Sunday, March 25, 2012

Pirates Are Not Content Distributors

This is the next post in a series exploring criticisms of file sharing (part one, part two.) Before continuing, I need to repeat something from my last post: I'm not defending myself or trying to provide a rebuttal to the criticisms of the anti-piracy crowd. I'm giving you the information you need to bring a pirate back to the pay table.


Everyone sitting here reading this knows how valuable the VCR was to both consumers and Hollywood. In retrospect, we're all amazed that the VCR battle got so intense that they actually held congressional hearings over it. It seems simple and obvious now, but 35 years ago, they had the exact same battle over the VCR piracy that we are having over internet piracy.

We've all heard about the craziest thing Jack Valenti said in front of congress in his attempt to make VCRs and home recording illegal. But when you look at everything he said, it's eerie how closely his complaints back then mimic the complaints now:

“Unless Congress recognizes the rights of creative property owners as owners of private property, it is going to be eroded in value by the use of these unlicensed machines. Nothing of value is free. The VCRs only mission is to copy copyrighted material that belongs to other people. The fifth amendment forbids the taking of private property without just compensation. The permission of the copyright owner is required for the use of their programs in all markets. We cannot live in a marketplace where this one unlicensed instrument is capable of devouring all that people had invested in and labored over, laying waste to the orderly distribution of the creative content.”
“86.8 percent of all VCR owners erase or skip commercials. If you are an advertiser it destroys the reason for free television. As one VCR owner wrote in his diary, why buy prerecorded movies? You can record the same thing from a premium pay channel much cheaper. There is also less need for VCR owners to go out to the movies. In economic terms, people are deriving value, benefit, utility from the ownership of a home taped copy of a video film production while there is currently no equivalent benefit payment for the producers in the economic exchange.”
 “If 56 of the 93 movie recordings made by 250 households are saved for the shelf and for additional playback -- then the number of movies collected in a year by the Nation's 2.4 million VCR households would be 6,537,216. At a prerecorded purchase of $50, they would have a retail value of $3.2 billion. Mr. Chairman, things like that could make grown men cry.”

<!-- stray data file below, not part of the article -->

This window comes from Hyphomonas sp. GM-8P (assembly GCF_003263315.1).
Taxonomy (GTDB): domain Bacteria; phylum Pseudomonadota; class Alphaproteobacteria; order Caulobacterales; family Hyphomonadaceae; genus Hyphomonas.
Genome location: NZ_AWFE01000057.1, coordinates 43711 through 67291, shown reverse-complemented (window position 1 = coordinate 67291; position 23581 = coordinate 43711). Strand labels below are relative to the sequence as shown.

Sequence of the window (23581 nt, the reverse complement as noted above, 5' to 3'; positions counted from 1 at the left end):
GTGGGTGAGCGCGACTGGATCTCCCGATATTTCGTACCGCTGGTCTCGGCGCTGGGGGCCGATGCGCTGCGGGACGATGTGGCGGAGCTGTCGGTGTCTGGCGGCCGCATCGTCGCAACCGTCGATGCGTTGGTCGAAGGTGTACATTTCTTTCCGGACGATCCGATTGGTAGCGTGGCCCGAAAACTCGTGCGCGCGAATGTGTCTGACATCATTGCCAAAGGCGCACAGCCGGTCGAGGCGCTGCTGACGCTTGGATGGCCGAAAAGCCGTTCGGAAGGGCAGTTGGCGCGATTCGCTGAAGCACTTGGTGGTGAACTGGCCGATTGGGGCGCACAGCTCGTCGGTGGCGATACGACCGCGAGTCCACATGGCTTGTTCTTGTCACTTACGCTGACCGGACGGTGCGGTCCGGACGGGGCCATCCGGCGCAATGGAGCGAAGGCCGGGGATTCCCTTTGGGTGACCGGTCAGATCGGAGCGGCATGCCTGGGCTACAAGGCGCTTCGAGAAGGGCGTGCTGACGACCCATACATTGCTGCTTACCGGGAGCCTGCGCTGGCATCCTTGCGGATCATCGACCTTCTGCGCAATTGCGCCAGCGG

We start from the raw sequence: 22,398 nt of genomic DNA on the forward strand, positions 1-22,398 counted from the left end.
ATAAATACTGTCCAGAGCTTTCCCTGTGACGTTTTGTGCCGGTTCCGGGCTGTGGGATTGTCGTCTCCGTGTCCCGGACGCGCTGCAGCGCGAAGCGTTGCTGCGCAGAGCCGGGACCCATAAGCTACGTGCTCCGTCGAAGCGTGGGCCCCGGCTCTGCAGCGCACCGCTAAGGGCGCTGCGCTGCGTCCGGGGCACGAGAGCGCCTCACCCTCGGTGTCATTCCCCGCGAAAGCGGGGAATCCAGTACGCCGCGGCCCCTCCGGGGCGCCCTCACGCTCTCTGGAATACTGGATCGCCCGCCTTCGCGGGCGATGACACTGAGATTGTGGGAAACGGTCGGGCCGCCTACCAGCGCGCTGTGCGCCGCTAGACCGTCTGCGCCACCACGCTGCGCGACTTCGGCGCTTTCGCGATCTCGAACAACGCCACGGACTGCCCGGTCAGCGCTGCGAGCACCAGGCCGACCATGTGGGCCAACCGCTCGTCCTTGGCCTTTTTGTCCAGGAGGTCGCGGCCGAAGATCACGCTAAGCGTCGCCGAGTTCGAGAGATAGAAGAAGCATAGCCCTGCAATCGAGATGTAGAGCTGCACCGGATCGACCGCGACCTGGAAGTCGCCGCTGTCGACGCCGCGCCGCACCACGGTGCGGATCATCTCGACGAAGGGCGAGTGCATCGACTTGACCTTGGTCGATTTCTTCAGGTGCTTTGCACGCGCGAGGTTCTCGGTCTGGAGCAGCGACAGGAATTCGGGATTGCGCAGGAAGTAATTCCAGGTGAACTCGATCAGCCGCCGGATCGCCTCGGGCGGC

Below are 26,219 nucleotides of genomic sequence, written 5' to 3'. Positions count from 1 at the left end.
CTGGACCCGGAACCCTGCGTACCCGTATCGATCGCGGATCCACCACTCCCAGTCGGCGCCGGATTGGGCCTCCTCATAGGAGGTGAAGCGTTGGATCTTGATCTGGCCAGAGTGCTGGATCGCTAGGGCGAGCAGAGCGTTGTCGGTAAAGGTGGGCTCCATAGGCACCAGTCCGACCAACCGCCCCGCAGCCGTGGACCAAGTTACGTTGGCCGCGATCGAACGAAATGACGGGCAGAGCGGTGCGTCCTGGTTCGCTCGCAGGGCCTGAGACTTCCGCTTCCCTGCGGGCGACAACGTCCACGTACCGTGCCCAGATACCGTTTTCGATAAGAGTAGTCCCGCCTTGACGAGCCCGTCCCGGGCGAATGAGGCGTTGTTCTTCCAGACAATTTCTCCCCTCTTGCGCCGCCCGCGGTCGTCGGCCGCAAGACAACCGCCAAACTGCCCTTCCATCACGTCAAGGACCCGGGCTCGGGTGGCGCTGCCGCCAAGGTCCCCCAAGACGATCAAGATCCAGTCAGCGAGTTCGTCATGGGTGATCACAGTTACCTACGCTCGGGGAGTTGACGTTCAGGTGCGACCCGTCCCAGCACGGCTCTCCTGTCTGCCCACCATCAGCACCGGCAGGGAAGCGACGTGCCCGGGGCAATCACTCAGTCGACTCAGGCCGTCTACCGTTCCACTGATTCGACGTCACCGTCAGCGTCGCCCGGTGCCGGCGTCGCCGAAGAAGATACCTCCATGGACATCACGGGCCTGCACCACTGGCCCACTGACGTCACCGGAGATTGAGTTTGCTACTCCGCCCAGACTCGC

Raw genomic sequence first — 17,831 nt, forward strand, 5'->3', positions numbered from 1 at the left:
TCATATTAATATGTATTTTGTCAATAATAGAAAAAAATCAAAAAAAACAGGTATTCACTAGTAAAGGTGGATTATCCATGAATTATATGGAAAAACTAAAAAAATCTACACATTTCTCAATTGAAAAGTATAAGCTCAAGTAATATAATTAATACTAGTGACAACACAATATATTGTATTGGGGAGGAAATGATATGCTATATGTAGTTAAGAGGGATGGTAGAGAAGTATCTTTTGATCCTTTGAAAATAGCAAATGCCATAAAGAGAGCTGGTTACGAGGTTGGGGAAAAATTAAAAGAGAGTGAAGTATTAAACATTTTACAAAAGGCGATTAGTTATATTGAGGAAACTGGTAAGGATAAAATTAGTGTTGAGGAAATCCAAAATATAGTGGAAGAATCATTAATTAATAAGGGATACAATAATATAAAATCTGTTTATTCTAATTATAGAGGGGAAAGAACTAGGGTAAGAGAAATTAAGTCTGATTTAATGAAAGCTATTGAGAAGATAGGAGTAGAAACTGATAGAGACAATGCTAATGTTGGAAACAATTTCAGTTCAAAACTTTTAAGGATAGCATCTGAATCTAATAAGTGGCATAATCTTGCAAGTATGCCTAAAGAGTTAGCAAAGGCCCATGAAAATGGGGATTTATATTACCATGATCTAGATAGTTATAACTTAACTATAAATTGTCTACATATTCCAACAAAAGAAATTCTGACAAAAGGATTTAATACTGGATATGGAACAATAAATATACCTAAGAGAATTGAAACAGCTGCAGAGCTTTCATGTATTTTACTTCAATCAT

It boggles the mind how much Valenti's comments parallel today's piracy discussions. He even pulls a bogus “lost sales” statistic out of his ass to show the economic harm VCRs cause to Hollywood. [note: Valenti's math looks wrong. Should be 65 million recorded movies, not 6.5 million] Valenti even complains that we can't live in a marketplace where the consumer can control distribution. He also complains that when people record a show at home, the creators don't get compensated. And when people have copies at home, they won't buy movie tickets or pre-recorded movies. Does any of this sound familiar? Those were incorrect arguments then, and they're incorrect arguments now.

If you read his full testimony, it's laughable to see what else he complains about. Skipping commercials, time-shifting, creating a permanent collection, etc. We can all sit here now and realize that Valenti was wrong. The VCR was not only harmless to Hollywood, but turned out to be an extremely profitable enterprise for them once they embraced it. But if you transplant yourself back to the time of those hearings, you'd be hearing the same criticism from today, “This isn't your movie, you don't get to decide who gets a copy.” And yes, I will gladly concede that the internet has made copying infinitely more easy than the VCR ever did. But the critics and I probably disagree on how relevant that point is to the discussion.

I'm not pointing all this out to say that I'm more advanced than the anti-piracy crowd. Nor am I trying to say that the critics “just don't get it.” There are a lot of smart and passionate people who think file-sharing is horrific. I just think that it's misguided to think that the internet piracy discussion today is all that different from the VCR piracy discussion over 3 decades ago. And if we can see how wrong the industry was then, we should be able to see how wrong they are now.

Next post: Samples, wallet voting and deserving to get paid.

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